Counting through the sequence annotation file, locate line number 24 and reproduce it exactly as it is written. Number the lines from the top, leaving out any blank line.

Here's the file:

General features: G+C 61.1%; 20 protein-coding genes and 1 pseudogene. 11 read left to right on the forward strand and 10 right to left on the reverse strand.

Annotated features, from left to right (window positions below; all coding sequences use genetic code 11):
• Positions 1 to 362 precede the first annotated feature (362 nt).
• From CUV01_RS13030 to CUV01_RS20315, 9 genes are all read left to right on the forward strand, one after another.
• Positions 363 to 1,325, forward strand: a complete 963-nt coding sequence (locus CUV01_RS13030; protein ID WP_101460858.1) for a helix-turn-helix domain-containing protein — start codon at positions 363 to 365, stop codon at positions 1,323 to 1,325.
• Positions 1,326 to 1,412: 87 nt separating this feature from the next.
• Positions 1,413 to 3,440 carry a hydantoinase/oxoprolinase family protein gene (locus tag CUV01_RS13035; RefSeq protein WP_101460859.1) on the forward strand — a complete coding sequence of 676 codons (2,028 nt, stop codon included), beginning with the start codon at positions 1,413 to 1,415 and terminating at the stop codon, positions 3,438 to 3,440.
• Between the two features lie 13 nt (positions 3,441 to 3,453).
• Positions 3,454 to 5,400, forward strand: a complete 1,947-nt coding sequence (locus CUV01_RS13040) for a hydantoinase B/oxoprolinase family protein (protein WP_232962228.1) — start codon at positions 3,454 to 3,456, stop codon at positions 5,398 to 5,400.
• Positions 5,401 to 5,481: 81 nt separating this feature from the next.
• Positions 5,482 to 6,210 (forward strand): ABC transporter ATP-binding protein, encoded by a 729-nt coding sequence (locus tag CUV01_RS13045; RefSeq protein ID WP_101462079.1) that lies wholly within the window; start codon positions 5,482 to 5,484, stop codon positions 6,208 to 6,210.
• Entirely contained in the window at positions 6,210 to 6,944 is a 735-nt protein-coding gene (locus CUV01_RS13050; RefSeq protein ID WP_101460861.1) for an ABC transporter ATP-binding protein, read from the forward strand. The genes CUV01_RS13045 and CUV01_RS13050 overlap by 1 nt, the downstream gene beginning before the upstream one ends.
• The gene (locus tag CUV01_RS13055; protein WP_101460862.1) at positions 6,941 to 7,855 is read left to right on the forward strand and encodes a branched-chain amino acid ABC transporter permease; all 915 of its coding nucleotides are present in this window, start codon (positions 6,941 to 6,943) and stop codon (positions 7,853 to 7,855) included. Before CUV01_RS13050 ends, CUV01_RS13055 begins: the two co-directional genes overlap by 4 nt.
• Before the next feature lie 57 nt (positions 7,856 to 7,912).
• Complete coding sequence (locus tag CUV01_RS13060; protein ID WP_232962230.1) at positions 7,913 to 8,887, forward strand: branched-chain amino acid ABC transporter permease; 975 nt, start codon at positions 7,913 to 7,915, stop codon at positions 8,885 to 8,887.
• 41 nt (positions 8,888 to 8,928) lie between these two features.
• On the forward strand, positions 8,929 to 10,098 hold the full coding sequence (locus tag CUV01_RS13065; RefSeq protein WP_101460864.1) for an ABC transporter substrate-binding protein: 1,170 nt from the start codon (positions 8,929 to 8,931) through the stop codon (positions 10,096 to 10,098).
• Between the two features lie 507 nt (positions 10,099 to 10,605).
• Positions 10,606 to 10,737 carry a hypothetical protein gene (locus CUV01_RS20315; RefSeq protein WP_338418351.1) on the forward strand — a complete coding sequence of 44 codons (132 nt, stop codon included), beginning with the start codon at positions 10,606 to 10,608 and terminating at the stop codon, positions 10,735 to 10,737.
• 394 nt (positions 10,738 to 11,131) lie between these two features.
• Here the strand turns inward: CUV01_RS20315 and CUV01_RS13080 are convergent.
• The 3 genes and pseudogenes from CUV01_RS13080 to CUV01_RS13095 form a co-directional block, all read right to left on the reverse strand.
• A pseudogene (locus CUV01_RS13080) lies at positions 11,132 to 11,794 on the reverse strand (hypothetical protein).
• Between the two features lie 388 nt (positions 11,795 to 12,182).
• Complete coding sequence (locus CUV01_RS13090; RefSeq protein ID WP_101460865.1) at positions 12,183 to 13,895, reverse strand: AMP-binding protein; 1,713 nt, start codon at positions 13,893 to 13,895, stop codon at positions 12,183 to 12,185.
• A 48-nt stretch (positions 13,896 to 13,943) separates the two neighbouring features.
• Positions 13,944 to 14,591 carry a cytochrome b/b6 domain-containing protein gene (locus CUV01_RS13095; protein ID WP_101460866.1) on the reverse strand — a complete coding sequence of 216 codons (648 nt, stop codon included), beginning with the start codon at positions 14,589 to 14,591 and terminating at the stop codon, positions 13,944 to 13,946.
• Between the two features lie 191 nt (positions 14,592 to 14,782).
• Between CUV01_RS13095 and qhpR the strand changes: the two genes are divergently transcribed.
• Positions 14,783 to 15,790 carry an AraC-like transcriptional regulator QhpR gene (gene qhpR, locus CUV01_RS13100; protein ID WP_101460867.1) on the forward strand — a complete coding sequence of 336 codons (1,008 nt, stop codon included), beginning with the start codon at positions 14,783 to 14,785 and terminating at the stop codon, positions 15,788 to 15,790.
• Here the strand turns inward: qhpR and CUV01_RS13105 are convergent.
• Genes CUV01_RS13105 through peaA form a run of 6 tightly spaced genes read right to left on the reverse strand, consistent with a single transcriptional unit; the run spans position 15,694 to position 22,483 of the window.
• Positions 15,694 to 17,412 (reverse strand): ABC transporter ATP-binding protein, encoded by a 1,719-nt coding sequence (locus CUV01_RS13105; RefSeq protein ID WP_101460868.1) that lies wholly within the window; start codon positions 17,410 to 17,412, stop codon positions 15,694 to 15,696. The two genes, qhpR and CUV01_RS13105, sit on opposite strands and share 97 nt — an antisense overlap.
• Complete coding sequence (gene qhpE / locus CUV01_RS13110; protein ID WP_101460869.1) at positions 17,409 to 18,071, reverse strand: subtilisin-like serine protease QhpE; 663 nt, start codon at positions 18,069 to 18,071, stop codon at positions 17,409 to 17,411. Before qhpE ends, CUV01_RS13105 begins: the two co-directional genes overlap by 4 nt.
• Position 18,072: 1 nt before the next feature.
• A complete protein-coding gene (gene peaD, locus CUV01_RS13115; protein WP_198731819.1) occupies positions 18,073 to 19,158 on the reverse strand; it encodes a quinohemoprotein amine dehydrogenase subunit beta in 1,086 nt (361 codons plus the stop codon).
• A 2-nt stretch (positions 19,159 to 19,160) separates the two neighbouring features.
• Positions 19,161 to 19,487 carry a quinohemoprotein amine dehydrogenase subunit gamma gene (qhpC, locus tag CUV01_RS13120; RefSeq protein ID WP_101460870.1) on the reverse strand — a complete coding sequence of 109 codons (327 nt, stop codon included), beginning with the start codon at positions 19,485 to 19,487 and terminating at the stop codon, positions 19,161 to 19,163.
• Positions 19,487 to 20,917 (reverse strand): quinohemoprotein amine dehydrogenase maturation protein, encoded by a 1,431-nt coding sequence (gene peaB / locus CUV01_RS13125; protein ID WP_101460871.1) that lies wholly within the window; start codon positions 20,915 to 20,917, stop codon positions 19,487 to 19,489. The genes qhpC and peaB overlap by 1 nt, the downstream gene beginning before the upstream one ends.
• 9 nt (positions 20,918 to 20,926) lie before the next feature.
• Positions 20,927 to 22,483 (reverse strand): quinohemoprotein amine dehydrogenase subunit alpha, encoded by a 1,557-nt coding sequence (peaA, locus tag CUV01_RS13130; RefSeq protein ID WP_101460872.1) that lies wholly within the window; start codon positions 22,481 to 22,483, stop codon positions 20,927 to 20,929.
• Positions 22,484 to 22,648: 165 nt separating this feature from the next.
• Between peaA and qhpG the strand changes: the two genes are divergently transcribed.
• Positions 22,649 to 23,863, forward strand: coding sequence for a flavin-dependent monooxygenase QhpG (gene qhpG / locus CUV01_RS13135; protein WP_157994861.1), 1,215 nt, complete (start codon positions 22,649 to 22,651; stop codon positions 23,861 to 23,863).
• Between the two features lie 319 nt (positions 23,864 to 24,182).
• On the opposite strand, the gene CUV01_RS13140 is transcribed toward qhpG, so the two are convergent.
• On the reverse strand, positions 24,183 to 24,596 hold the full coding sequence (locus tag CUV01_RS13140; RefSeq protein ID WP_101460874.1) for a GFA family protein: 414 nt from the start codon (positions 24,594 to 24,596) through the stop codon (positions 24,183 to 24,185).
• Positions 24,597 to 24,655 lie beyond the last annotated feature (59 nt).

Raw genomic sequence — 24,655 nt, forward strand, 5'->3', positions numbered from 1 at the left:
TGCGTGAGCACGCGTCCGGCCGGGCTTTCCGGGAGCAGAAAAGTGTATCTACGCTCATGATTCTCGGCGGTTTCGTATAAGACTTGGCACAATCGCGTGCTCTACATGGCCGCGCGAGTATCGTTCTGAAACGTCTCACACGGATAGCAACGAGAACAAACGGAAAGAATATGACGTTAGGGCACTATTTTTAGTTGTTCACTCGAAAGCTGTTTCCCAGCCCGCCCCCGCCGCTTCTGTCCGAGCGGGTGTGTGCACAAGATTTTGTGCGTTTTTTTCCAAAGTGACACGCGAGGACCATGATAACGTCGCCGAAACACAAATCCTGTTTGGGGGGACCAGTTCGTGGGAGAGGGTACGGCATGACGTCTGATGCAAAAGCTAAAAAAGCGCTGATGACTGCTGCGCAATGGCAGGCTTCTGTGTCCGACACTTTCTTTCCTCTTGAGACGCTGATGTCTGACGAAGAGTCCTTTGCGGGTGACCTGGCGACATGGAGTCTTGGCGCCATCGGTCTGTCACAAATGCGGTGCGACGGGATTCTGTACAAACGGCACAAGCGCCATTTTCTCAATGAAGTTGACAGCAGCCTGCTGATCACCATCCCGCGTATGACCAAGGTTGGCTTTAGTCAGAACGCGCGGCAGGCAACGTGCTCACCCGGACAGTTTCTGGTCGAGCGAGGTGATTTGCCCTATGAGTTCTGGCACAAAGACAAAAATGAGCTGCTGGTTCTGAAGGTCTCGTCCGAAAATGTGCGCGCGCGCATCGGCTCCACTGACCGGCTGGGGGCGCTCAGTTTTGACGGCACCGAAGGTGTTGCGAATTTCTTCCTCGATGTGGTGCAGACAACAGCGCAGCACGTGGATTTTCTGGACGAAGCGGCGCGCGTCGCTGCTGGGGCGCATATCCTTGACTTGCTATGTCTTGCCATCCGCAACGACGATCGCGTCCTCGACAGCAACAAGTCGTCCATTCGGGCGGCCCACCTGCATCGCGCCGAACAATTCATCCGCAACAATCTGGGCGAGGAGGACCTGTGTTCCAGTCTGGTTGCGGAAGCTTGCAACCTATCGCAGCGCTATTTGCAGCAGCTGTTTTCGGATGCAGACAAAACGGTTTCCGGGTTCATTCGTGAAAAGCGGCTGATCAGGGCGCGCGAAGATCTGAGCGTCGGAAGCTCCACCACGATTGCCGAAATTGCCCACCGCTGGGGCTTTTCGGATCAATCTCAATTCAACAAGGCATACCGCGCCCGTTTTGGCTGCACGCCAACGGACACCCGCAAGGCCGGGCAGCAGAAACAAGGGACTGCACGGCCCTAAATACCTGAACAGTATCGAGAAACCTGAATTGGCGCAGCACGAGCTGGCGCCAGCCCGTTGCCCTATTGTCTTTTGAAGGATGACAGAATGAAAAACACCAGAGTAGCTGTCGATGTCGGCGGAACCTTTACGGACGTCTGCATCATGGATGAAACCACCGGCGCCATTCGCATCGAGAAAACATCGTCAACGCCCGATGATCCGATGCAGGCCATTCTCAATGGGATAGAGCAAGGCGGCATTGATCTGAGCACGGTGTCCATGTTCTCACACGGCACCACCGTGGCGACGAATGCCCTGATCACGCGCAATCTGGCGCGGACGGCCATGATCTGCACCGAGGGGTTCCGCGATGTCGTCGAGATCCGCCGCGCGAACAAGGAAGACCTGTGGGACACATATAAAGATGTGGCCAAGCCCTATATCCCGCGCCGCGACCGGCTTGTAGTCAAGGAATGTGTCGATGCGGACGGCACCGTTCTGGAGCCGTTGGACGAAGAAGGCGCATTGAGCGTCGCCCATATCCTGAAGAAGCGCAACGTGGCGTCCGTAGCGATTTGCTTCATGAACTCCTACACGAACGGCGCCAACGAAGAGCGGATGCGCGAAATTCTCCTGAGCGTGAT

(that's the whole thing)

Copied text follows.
• Between the two features lie 388 nt (positions 11,795 to 12,182).